4 Stratasys private acquisition candidates


In a recent interview with Bloomberg, Stratasys Chairman Scott Crump stated the company’s intent to further develop 3D printing with metals.

“Because there is so much opportunity we also will selectively grow though M&A,” Crump said. “We have an organic project to get Stratasys into additive metal. It’s rational to say that through M&A we want to expand with different technology on a dual path.”

In a previous post, we looked at 4 publicly traded companies involved in 3D printing with metals. Would any of these companies be an acquisition target for Stratasys? Renishaw has only recently invested in 3D metal printing technology and they are a diversified company. 3D Systems would involve a merger of two industry leaders. ExOne had a recent IPO and has a rich valuation. Arcam has a small market cap currently and a reasonable valuation.

However, there are still a number of private candidates that Stratasys could potentially acquire.


In an earlier post we discussed how Optomec has been working with Stratasys on a joint development project to merge 3D printing with printed electronics. Optomec recently announced a low-cost offering in its line-up of metal 3D Printers named the LENS 450. In addition to the LENS 450, Optomec also offers the LENS MR-7 for research and development, and the LENS 850R production repair system. Materials supported include titanium, stainless steel, nickel, cobalt and other alloys.


EOS is a German company that first developed the very same direct metal laser sintering technology that Optomec uses today. The company offers printers that support plastics, sand, and metals with the EOSINT M 280 being the flagship metals printer. According to an article by Rapid Ready Technology, the company has about 1,100 installed systems worldwide, with revenue in 2011 of about $124 million.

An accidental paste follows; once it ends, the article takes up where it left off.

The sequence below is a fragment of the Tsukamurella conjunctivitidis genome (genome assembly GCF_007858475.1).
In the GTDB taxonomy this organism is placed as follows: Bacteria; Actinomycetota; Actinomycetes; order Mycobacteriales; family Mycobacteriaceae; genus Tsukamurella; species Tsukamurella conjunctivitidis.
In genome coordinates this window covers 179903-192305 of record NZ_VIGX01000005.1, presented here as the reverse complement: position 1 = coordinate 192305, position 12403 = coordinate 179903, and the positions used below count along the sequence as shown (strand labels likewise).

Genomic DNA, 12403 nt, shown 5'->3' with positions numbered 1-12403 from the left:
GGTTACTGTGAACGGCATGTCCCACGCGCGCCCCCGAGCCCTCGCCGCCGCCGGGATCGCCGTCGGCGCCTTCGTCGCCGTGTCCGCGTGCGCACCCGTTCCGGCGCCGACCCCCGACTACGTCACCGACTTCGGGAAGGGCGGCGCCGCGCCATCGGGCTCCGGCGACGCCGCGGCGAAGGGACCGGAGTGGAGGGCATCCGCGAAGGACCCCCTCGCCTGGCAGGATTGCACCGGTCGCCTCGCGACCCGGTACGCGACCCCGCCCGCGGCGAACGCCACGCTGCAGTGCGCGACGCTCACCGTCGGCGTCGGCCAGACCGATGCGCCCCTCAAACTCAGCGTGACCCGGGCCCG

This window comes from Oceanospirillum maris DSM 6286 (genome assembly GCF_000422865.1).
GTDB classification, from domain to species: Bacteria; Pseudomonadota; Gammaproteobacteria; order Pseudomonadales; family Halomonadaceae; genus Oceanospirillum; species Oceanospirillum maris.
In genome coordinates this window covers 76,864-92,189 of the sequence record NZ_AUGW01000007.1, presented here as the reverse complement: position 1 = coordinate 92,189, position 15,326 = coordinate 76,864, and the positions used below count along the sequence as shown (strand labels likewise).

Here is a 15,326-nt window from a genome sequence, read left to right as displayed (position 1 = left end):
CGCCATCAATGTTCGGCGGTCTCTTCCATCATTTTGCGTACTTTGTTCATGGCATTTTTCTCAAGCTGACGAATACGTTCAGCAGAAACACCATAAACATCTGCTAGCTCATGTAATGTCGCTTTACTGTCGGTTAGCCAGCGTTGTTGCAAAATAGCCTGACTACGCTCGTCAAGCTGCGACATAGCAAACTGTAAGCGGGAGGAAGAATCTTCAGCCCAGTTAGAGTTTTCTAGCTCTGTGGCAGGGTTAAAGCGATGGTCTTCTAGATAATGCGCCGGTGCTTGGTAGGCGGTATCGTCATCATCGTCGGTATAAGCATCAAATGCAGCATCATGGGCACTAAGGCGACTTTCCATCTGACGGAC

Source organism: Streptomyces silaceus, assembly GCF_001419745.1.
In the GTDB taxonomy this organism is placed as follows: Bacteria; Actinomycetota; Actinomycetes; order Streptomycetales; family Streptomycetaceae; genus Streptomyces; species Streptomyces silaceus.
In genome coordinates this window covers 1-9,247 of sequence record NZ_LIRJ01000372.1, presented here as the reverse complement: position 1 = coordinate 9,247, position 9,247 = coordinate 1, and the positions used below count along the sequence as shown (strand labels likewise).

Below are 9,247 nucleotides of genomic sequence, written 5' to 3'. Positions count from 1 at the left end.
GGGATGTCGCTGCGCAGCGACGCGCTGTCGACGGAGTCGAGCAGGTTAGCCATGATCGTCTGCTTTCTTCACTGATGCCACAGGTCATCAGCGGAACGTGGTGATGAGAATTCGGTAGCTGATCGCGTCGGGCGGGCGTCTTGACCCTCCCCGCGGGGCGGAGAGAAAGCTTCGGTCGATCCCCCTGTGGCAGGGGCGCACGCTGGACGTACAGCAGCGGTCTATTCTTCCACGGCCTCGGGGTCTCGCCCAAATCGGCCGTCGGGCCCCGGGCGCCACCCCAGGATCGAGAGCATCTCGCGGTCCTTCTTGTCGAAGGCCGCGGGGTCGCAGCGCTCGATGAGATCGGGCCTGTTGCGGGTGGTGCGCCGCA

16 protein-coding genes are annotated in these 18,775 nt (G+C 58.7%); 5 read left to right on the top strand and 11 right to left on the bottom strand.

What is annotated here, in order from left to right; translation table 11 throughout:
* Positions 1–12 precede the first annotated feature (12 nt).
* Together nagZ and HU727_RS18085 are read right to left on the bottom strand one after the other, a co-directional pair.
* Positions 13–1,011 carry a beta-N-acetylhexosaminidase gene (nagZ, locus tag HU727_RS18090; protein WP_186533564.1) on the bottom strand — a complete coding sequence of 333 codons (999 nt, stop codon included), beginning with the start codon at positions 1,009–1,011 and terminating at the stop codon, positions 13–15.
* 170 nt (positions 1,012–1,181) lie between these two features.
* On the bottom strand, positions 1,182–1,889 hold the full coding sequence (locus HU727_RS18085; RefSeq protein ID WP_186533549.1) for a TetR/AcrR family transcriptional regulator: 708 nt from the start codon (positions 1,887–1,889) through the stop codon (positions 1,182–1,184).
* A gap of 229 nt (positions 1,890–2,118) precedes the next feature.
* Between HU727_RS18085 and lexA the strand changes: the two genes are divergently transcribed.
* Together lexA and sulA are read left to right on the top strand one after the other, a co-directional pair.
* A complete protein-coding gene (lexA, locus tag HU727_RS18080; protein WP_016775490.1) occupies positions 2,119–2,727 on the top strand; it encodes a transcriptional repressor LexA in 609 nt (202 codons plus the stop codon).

“We have about 400 employees around the globe, with approximately 300 residing at our headquarters,” says Andy Snow, North America regional director for EOS. “Out of that 300, about a third of them are dedicated to research and development, and engineering. The remainder are spread out at technology centers around the world.” According to Snow, direct metal laser sintering (DMLS) represents the majority of EOS’ systems sales.


SLM is a German company offering a series of 4 different 3D metal printing machines. The 10 metal materials supported include titanium, stainless steel, aluminum, and cobalt chromium. They recently announced the establishment of a subsidiary in the US with the company now having direct representation in 38 countries worldwide. The company uses a process called selective laser melting with which they are said to have entered into a commercial relationship with the inventors in the early 2000s.


Established in 2000, Concept Laser specializes only in machines for building in metals, working directly with materials such as Titanium, Aluminium, Inconel, Cobalt Chrome, Stainless Steel, and a range of DIN standard tool steels. In May 2013 it was announced that Concept Laser and EOS agreed to a cross-license that gives each party license rights to the current patent portfolio of the other party. Under the cross-license agreement, Concept Laser and EOS also agreed to withdraw all patent opposition cases that were pending between them. The technology used by Concept Laser referred to as LaserCUSING seems similar to that used by SLM and EOS.

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  • Acquisitions are an altogether diverse story. These regularly happen when a bigger organization buys a littler organization. Otherwise called a buyout or a takeover, acquisitions are for the most part cordial, yet in a few cases, they may be viewed as threatening. There is dependably the likelihood of mass layoffs and terminations with a securing. Earlier arrangements are here and there rendered useless as the bigger organization pushes its control over the more modest one. By and large, the bigger organization holds the name, while the more modest organization must assent to another titling.

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